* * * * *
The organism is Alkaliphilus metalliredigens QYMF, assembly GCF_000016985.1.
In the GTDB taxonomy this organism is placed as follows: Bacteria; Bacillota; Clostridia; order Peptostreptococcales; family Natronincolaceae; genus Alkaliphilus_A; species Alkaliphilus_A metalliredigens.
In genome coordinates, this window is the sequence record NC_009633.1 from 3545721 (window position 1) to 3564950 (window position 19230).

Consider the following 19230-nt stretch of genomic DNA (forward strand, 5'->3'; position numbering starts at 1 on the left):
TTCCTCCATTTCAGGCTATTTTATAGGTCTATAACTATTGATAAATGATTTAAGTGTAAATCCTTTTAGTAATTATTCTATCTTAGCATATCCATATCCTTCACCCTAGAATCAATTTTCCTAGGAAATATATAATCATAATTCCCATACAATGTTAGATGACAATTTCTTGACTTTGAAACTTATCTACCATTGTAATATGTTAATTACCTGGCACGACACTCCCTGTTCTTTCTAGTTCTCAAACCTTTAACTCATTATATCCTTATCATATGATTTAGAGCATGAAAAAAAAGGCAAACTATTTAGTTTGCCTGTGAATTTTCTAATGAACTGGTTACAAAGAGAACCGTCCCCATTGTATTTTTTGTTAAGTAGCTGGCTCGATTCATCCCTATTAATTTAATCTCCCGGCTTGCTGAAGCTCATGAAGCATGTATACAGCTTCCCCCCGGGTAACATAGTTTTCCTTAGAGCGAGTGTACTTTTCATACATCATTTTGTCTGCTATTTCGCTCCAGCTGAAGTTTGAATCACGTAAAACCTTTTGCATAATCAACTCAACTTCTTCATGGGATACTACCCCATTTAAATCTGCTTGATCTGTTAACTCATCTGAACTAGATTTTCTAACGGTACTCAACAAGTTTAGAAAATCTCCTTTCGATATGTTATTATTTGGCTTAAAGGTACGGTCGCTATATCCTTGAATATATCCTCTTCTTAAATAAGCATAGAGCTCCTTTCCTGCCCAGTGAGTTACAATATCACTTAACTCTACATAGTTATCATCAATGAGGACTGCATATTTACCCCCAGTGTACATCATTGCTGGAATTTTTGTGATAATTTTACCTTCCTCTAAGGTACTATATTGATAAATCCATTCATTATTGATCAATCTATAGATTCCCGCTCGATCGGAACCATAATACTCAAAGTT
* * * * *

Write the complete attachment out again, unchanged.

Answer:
The organism is Alkaliphilus metalliredigens QYMF, assembly GCF_000016985.1.
In the GTDB taxonomy this organism is placed as follows: Bacteria; Bacillota; Clostridia; order Peptostreptococcales; family Natronincolaceae; genus Alkaliphilus_A; species Alkaliphilus_A metalliredigens.
In genome coordinates, this window is the sequence record NC_009633.1 from 3545721 (window position 1) to 3564950 (window position 19230).

Consider the following 19230-nt stretch of genomic DNA (forward strand, 5'->3'; position numbering starts at 1 on the left):
TTCCTCCATTTCAGGCTATTTTATAGGTCTATAACTATTGATAAATGATTTAAGTGTAAATCCTTTTAGTAATTATTCTATCTTAGCATATCCATATCCTTCACCCTAGAATCAATTTTCCTAGGAAATATATAATCATAATTCCCATACAATGTTAGATGACAATTTCTTGACTTTGAAACTTATCTACCATTGTAATATGTTAATTACCTGGCACGACACTCCCTGTTCTTTCTAGTTCTCAAACCTTTAACTCATTATATCCTTATCATATGATTTAGAGCATGAAAAAAAAGGCAAACTATTTAGTTTGCCTGTGAATTTTCTAATGAACTGGTTACAAAGAGAACCGTCCCCATTGTATTTTTTGTTAAGTAGCTGGCTCGATTCATCCCTATTAATTTAATCTCCCGGCTTGCTGAAGCTCATGAAGCATGTATACAGCTTCCCCCCGGGTAACATAGTTTTCCTTAGAGCGAGTGTACTTTTCATACATCATTTTGTCTGCTATTTCGCTCCAGCTGAAGTTTGAATCACGTAAAACCTTTTGCATAATCAACTCAACTTCTTCATGGGATACTACCCCATTTAAATCTGCTTGATCTGTTAACTCATCTGAACTAGATTTTCTAACGGTACTCAACAAGTTTAGAAAATCTCCTTTCGATATGTTATTATTTGGCTTAAAGGTACGGTCGCTATATCCTTGAATATATCCTCTTCTTAAATAAGCATAGAGCTCCTTTCCTGCCCAGTGAGTTACAATATCACTTAACTCTACATAGTTATCATCAATGAGGACTGCATATTTACCCCCAGTGTACATCATTGCTGGAATTTTTGTGATAATTTTACCTTCCTCTAAGGTACTATATTGATAAATCCATTCATTATTGATCAATCTATAGATTCCCGCTCGATCGGAACCATAATACTCAAAGTT